I recently passed the one-year mark at Sapient, and I’ve been wanting to write a blog post about it but have been procrastinating. Part of it was because I wasn’t sure if I had anything worth sharing to another UX practitioner that they didn’t already know.
The more I thought about it, the more depressed I got. Am I really learning anything or doing work that’s valuable? It was hard to put it into quantifiable terms. A hear people talking about the insights they’ve learnt from usability tests, designing a new reading experience for the iPad, writing books and inspiring articles, improving their UX process. I found it hard to say with conviction that I’ve learnt something new that someone other UX person hasn’t experienced so far or find valuable.
I began to ask myself why.
A lot of my work revolves around concepting, defining specifications and communicating UX strategy through wireframes, flows, user journeys and other deliverables I have no name for because sometimes I just cobble things together to make a point. But thinking in terms purely in terms of artifacts doesn’t answer the question of how effective one is in solving problems related to experience design.
So, I started thinking about the design process. Again, it was hard to put a finger on it. Some projects I work in run in a semi-agile format, with standups, sprint-like charts with weekly deliveries and design reviews fixed at specific times. Other projects I’ve worked on have been less structured. Again, I can’t say for sure what works best.
I also began comparing myself with the UX world beyond me. After my UX conference marathon which began in February 2011 with UX Hong Kong and ending in Interaction 2012 this year, my head was filled with all sorts of ideas about “The Future of UX”, “Lean Everything”, “Making Stuff”, and Unicorns. The more work I did, the more distant I felt from these ideas and lessons. Still, I soldiered on – believing that the inspiration had entered my unconscious and was working its way through my hands and tools.
I questioned the applicability of these ideas. How would a unicorn fit in a place like Sapient? How would Jeff Gothelf run a UX team here? Would any of our clients embrace The Future of UX? Would our clients really succeed if we convinced them decided to ship early and iterate through continuous testing and learning?
To an extent, I think my work has some evidence of that, but not entirely. Because a lot of these ideas have been put in specific frames, and those frames don’t exist in many places. It’s also very hard to flex organisations and practices around a new frame than it is to reshape the frame and change what’s inside it. Many of these frames are also owned and acted on by imaginary, ideal agents. In the real world, ownership and responsibility is far more subtle and complex.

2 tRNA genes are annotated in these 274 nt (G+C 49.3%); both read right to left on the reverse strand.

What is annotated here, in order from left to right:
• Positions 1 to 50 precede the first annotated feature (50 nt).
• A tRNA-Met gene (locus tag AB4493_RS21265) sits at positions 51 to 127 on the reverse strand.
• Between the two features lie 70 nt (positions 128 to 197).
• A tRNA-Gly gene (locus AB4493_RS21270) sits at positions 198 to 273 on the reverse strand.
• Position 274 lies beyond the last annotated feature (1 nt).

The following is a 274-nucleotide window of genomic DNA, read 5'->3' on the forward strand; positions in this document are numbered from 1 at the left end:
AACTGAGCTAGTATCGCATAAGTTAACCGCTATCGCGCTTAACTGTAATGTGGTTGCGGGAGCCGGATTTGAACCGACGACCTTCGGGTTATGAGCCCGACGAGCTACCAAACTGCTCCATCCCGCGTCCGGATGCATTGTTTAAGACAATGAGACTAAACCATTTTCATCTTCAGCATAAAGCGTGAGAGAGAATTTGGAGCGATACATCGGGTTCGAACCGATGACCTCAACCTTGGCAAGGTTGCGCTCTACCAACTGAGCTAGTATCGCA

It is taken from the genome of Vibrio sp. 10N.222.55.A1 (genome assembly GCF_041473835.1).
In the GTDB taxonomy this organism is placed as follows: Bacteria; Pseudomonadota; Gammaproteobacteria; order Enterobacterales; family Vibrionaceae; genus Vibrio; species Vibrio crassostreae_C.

Also, clients are very different than UX designers.
In fact, clients are very different from each other. And it makes for exciting as well as difficult projects. In some projects, I think a lot more about our clients’ business than I do about UX.
And then I start to wonder why UX people don’t talk about clients and their businesses.
That led me to realise that project success isn’t always measured by UX-related metrics – so a lot of my work (and thus, learning) is influenced by something other than UX. In fact, it’s measured more by Customer Experience (CX) metrics, which changes depending on which client you’re speaking to.
I had wrongly assumed user experience equals customer experience. It’s not. It’s like different set of cultures and beliefs, although they may share some anatomical similarities. This is probably why most business people don’t attend UX conferences.
This isn’t necessarily a bad thing, but it does mean that there’s a gap between UX and CX, like two brothers who refuse to talk to one another but are forced to live together somehow. And it’s like UX wants CX to be more more like UX, and vice versa.
So, then I asked myself if I’ve learned more about CX over the last year. I probably have, but it’s hard to say exactly what about CX I’ve learnt – partly because there seems to be no hard definition of CX as of yet. I could probably make one up and sound like I’m making sense.
I do know, however, that I’ve contributed to both my client’s understanding of UX and my understanding of the CX of their business. We’ve learnt to translate each other’s languages a little bit to hold a decent conversation.
So in summary, translating UX to CX (and back again) is what I’ve gotten better at doing in the last 14 months, and it’s something I’m thinking more about from now on. This makes sense to me, as I happen to work for an organisation that calls itself the world’s first customer experience company.